Friday, July 27, 2012

DA: Disgruntled ex-LC coach made false sex abuse claims

Montgomery County District Attorney Risa Vetri Ferman on Tuesday announced the arrest of Tim Udinski, the former head lacrosse coach at Lansdale Catholic High School, for stalking and harassment.

The defendant lodged false accusations of sexual misconduct against officials associated with the school, according to authorities. On seven separate occasions between Oct. 19, 2011 and May 31, 2012, Udinski allegedly sent false claims of sexual abuse in anonymous emails to the Archdiocese of Philadelphia. In these emails, he claimed the current Lansdale Catholic football and lacrosse coaches were engaged in sexual solicitation of players on their respective teams. Udinski also accused the Lansdale Catholic principal of failing to take any action regarding the alleged misconduct, according to reports.

During his tenure at the school, Udinski reportedly was the target of unfounded accusations.

During the 2011 lacrosse season, Lansdale Catholic relieved Udinski of his duties after he reportedly engaged in repeated heated arguments with players and staff. Principal Tim Quinn reported Udinski was extremely upset about his firing.

After Udinski’s firing, on Oct. 19, 2011, the Archdiocese of Philadelphia received an anonymous email alleging that the head football coach had sexually solicited a player. The email included an accusation that the principal, himself a former football player at Lansdale Catholic, had a history of ignoring any complaints about the coach.

On March 12, and March 14, 2012 the Archdiocese received two anonymous emails stating Lansdale Catholic’s head lacrosse coach had been involved in a sexual assault while attending Lehigh University.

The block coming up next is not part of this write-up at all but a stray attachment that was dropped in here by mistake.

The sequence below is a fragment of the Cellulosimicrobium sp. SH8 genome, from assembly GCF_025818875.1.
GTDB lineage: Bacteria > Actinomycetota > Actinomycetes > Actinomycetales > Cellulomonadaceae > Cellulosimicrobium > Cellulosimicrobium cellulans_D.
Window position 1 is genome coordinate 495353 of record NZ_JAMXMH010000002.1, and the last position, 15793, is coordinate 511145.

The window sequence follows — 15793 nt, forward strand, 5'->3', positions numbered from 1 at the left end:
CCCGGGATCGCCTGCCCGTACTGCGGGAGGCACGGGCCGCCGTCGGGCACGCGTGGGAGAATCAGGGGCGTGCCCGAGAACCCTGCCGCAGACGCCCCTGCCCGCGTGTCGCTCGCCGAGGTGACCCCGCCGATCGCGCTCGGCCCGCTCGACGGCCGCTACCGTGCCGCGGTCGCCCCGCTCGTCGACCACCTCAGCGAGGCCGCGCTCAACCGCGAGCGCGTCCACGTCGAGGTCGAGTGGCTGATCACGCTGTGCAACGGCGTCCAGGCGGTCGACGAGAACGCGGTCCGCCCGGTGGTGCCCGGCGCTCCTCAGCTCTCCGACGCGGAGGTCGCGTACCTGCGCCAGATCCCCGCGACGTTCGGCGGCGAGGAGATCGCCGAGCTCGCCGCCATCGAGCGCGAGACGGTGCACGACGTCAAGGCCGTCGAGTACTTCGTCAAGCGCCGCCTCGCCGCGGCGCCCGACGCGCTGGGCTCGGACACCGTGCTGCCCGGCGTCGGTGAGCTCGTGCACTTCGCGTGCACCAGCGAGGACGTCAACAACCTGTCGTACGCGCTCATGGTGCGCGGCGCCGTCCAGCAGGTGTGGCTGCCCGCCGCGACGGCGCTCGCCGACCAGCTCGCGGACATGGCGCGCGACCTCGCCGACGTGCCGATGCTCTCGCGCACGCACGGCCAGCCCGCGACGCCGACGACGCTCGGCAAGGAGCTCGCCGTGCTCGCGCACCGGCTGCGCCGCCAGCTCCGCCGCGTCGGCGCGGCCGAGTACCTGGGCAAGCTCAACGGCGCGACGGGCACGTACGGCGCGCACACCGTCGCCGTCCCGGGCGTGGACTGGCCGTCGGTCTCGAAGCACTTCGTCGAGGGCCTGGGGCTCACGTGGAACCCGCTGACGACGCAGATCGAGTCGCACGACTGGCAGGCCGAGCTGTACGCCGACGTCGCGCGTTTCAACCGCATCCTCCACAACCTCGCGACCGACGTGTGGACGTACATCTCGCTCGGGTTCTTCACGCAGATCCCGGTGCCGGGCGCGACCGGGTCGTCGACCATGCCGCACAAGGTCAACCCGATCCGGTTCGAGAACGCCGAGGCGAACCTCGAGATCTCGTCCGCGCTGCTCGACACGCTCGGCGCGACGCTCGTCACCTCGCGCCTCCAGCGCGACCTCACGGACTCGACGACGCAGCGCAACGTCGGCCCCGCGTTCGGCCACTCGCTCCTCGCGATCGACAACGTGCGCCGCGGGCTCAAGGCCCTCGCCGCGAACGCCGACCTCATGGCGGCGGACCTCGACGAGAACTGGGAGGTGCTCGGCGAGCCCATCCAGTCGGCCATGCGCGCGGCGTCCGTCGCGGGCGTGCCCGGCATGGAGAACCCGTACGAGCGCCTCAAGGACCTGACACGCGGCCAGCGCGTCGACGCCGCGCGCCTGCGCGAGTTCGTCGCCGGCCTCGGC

Again on March 15, 2012 the Archdiocese received an anonymous email threatening to inform the media about the allegations involving the lacrosse coach. This email was followed by numerous anonymous emails on March 22, to the Archdiocese and local media outlets concerning wrongdoing at Lansdale Catholic High School.

On May 9, 2012, the Archdiocese received an anonymous email stating that the coach sexually assaulted a lacrosse player at Lansdale Catholic. He was also accused of inviting the player to the shore and offering him beer. The complaint included another accusation that the principal was ignoring the complaints.

On May 31, 2012, another anonymous communication was sent to the Archdiocese again referencing the lacrosse coach attempting to lure his players to the shore to engage in sexual activity. Quinn was accused of covering up. The email demanded the principal’s resignation and jail time for the coach.

The Archdiocese of Philadelphia released a statement Tuesday, noting, “Lansdale Catholic High School and the Archdiocese of Philadelphia take all allegations of abuse seriously. Each of these allegations, as is our practice, was immediately reported to law enforcement.”